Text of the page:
Even still, the most absorbable form of iron is called “heme iron” and is found in animal foods, like meat (especially organ meats), poultry, fish/seafood, and eggs. Non-grain, plant sources of iron include dark green vegetables, molasses and some dried fruit (although these are not ideal because they are very high in sugar) and certain nuts, like pumpkin seeds. Keep in mind that you can boost your absorption of plant-sourced iron by eating them with foods high in acid (like vinegar) or vitamin C (like citrus, broccoli, strawberries, or bell peppers). You can also “add” iron to your food by cooking in cast iron pans.
Where will you get your carbohydrates?
Grains are definitely not the only source of carbohydrates, though for many people, grains may make up the bulk of their carb intake. You’ll also find carbohydrates in dairy products (like milk and yogurt), fruit, starchy vegetables (like potatoes, sweet potatoes, winter squash, and peas), and in smaller quantities in nuts, seeds, and non-starchy vegetables (such as kale, lettuce, celery, asparagus, etc.)… and of course, anything sweet. Unless you are only eating meat and pure fat, you’re eating some carbohydrates.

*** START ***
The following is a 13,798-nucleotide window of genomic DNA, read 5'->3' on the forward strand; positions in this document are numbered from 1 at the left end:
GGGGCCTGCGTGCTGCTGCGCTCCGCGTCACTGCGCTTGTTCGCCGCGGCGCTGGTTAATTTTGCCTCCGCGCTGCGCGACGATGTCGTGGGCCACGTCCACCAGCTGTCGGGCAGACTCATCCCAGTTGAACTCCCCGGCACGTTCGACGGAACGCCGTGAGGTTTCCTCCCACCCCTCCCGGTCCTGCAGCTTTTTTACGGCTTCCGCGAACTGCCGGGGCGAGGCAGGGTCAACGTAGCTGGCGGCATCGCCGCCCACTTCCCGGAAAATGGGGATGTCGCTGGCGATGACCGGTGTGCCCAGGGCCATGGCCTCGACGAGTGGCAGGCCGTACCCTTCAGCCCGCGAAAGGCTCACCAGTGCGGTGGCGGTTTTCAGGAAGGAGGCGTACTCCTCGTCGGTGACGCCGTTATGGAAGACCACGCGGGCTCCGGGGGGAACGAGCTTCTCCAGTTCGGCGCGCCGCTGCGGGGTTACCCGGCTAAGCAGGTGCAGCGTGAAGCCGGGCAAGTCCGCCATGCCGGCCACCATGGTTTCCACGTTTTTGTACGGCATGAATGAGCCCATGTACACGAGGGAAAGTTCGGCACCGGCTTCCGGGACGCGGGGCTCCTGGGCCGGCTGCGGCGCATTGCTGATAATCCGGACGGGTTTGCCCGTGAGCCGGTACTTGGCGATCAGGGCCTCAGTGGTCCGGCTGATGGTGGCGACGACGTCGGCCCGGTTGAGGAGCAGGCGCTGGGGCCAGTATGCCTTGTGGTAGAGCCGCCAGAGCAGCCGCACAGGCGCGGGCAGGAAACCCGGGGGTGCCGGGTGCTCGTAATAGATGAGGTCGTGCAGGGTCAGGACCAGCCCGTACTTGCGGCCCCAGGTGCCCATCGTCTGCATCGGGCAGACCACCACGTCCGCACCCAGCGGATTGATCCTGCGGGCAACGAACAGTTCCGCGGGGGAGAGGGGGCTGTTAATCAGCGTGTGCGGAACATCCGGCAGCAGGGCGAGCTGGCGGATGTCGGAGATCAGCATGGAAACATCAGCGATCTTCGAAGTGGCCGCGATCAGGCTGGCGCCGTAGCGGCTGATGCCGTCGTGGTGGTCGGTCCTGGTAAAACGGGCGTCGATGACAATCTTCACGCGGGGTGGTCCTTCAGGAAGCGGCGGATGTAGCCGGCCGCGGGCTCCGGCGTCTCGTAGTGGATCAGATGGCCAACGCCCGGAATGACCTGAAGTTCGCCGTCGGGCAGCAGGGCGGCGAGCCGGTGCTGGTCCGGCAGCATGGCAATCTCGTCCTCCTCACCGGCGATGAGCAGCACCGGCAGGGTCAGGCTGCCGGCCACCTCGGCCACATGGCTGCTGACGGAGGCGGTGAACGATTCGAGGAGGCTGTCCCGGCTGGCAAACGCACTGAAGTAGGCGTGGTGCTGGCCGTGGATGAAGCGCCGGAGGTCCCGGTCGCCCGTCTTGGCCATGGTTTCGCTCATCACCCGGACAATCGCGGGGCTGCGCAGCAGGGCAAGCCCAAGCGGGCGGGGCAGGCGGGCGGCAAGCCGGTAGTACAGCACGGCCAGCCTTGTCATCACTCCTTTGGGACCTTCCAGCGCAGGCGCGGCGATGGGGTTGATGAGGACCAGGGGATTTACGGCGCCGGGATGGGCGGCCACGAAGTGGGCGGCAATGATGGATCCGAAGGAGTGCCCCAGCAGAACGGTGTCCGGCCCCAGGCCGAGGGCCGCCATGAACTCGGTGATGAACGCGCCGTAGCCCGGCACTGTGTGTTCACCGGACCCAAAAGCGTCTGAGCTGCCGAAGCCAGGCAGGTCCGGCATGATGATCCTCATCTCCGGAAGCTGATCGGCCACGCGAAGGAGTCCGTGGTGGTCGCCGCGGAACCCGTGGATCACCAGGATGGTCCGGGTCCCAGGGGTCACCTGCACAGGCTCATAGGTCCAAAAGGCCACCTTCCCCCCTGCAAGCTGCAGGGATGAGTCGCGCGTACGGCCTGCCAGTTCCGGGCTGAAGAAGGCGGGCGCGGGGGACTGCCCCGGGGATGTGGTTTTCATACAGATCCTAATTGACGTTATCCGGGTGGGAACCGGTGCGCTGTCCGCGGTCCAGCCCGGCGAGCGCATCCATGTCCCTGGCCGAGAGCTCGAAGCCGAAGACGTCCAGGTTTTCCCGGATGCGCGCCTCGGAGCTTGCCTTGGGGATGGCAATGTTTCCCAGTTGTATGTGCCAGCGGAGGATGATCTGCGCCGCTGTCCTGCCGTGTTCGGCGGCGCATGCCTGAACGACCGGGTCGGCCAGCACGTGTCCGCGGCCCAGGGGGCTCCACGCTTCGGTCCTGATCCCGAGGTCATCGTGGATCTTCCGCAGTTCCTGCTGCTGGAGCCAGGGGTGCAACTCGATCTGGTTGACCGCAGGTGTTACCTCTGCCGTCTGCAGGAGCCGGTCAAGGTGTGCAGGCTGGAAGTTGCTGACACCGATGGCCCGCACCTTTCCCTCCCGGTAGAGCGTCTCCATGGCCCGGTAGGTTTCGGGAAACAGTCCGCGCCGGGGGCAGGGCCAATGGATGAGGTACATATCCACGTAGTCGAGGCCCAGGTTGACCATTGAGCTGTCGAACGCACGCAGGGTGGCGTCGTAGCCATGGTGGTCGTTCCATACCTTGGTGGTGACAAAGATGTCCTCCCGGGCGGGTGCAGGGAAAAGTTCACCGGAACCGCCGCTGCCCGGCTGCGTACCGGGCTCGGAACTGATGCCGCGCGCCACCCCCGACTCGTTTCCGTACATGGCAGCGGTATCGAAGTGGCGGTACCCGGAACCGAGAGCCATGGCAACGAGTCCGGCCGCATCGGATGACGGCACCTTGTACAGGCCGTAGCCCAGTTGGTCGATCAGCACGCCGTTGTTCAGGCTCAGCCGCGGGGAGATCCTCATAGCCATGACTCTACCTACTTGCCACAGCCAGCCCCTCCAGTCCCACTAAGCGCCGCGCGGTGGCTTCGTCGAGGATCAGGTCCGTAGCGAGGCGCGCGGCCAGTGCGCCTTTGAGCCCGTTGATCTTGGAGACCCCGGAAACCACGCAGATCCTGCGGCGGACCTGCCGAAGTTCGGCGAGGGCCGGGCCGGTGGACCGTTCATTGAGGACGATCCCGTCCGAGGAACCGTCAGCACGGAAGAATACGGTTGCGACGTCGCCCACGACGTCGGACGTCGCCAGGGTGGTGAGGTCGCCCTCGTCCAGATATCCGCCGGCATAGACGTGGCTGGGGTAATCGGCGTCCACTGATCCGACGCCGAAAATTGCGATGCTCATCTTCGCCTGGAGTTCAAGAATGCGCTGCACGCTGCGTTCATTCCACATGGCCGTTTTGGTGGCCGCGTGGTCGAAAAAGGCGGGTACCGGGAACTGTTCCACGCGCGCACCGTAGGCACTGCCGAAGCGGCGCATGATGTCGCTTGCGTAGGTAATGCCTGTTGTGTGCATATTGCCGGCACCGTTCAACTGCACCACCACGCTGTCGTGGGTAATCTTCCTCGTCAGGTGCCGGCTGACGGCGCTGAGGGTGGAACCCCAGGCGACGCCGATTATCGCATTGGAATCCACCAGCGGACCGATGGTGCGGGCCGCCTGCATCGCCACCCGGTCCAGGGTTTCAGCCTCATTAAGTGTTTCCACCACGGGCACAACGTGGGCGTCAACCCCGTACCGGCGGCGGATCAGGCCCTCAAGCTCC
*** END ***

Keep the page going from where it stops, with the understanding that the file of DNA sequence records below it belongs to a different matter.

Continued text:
If cutting out (or cutting back on) grains reduces your carbohydrate intake during pregnancy, it’s likely a good thing! Studies have shown slightly lower carb diets based on foods with a lower glycemic index can prevent blood sugar issues (and for women with gestational diabetes, can reduce the chances that you’ll need insulin by up to 50% [ref 3]). The safety of a lower carbohydrate, real food diet for pregnancy and for managing gestational diabetes is something I cover extensively in my book, Real Food for Gestational Diabetes.
Cautions Before Going 100% Grain-free
If you’re new to eating grain-free, one of the common side effects is weight loss. This is typically because reducing your grain intake can reduce your total carbohydrate or calorie intake. Of course, weight loss is not always desirable during pregnancy. If you started your pregnancy at a healthy weight (or were underweight preconception), are physically active, and/or do not have blood sugar problems, you may want to replace the carbohydrates that you would be getting from grains with other foods, such as starchy vegetables (like potatoes, sweet potatoes, and winter squash) or fruit. If you choose to consume dairy, you’ll also find carbohydrates in milk and yogurt.